Numerical studies of hydraulic transients for the Phase I Mainstream system of the Tunnel and Reservoir Plan (TARP) were conducted in 1988  and 1992 . These studies revealed that due to storage and/or conveyance limitation of the TARP Phase I Mainstream system, flow must be substantially reduced to avoid geysering problems induced b'y hydraulic transients. Later in 1994 , hydraulic transient studies of the preliminary design of Mainstream & Des Plaines TARP Phase II systems were also conducted under various tunnel operation conditions. It was found that a reservoir at the downstream end does little help to reduce the transient problem in the Mainstream system due to the conveyance limitation during the simulated storm event. The main objective of this study is to investigate the hydraulic event which occurred in the TRAP system on June 1, 1999, resulting in flooding of the Dewatering Valve Chambers at the Mainstream Pumping Station, and damage to. the. mechanical and electrical equipment therein. The study uses District operation data, reports and findings, photographs of the damage, rain data, as-built facility plans, and all other available, applicable information to characterize the event. In addition to identifying the underlying causes of the event, the study is also to investigate the methods of operation of the Mainstream and Des Plaines T ARP tunnel systems, separately and in combination, to optimize CSO pollution capture while avoiding adverse hydraulic transient phenomena such as tunnel geysering, severe pressure surges, etc. in T ARP facilities. The study is also to identify possible additional and/or revised control features of the TARP system necessary to achieve the aforementioned optimum operation.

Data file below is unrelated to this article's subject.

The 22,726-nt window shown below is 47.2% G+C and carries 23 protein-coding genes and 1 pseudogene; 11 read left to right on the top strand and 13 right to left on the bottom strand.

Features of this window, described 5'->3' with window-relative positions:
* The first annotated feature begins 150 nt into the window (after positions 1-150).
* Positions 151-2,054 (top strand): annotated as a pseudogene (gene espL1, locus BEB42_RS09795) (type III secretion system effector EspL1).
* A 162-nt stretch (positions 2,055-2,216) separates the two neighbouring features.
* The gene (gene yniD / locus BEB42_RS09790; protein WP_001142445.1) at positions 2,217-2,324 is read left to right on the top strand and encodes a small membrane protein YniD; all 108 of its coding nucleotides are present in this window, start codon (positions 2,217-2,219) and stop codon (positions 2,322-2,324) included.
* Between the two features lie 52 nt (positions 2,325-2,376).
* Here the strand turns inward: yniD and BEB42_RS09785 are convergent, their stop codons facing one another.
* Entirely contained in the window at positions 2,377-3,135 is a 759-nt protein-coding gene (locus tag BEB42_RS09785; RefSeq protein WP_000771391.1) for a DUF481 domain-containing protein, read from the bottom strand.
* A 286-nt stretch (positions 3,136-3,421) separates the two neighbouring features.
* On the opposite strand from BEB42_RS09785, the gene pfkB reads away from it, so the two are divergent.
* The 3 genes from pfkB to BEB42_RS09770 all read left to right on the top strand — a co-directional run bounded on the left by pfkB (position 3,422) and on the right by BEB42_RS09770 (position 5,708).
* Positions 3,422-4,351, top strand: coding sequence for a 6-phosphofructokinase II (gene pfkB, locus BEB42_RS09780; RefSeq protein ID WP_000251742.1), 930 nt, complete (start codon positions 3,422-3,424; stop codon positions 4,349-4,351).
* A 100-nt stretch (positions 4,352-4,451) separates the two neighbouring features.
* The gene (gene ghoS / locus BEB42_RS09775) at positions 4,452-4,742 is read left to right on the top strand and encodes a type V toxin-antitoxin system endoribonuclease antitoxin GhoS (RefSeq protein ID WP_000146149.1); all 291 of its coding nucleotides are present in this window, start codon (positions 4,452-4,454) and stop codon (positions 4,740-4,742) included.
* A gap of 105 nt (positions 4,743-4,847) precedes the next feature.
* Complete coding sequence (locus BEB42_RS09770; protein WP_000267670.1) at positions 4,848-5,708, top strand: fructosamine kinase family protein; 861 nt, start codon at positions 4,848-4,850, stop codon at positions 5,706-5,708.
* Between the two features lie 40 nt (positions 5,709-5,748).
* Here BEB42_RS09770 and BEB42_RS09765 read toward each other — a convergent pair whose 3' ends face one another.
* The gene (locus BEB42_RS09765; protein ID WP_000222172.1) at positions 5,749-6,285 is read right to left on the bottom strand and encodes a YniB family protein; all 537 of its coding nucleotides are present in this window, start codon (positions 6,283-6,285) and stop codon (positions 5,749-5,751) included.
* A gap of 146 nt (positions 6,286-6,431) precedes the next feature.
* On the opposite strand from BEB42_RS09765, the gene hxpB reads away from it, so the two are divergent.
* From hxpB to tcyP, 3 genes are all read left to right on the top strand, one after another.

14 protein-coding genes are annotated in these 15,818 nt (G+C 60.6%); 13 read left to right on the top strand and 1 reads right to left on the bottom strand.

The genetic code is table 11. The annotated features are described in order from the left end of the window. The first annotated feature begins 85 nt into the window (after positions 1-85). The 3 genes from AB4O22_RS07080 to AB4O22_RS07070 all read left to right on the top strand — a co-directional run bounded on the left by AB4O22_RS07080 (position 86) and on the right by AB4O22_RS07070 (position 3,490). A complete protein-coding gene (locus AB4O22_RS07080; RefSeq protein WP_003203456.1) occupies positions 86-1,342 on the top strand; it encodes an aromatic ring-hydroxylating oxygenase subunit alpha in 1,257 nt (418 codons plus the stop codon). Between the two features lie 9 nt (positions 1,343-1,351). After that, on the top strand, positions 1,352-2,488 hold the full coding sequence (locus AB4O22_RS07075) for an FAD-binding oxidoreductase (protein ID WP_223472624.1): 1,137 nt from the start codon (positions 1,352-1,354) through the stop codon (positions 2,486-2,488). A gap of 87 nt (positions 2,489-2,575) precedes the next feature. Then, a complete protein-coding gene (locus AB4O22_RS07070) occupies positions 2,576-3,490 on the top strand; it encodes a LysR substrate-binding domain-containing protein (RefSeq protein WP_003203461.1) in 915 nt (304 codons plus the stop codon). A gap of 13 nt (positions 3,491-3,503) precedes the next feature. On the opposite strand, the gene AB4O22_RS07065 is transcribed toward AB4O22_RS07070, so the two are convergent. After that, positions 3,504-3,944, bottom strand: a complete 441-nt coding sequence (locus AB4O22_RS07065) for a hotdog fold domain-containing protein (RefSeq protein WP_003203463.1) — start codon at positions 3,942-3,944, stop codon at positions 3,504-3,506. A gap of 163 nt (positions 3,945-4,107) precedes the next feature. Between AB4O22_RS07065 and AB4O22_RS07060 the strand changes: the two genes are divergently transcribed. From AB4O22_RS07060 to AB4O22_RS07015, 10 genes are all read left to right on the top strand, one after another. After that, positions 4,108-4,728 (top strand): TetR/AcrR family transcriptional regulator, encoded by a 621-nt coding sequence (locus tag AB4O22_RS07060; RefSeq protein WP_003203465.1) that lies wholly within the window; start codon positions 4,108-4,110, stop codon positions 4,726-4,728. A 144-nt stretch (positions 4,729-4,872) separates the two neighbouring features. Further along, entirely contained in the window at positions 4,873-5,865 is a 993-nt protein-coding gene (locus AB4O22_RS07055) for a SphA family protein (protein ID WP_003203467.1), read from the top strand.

|Original language||English (US)|
|State||Published - Jan 2002|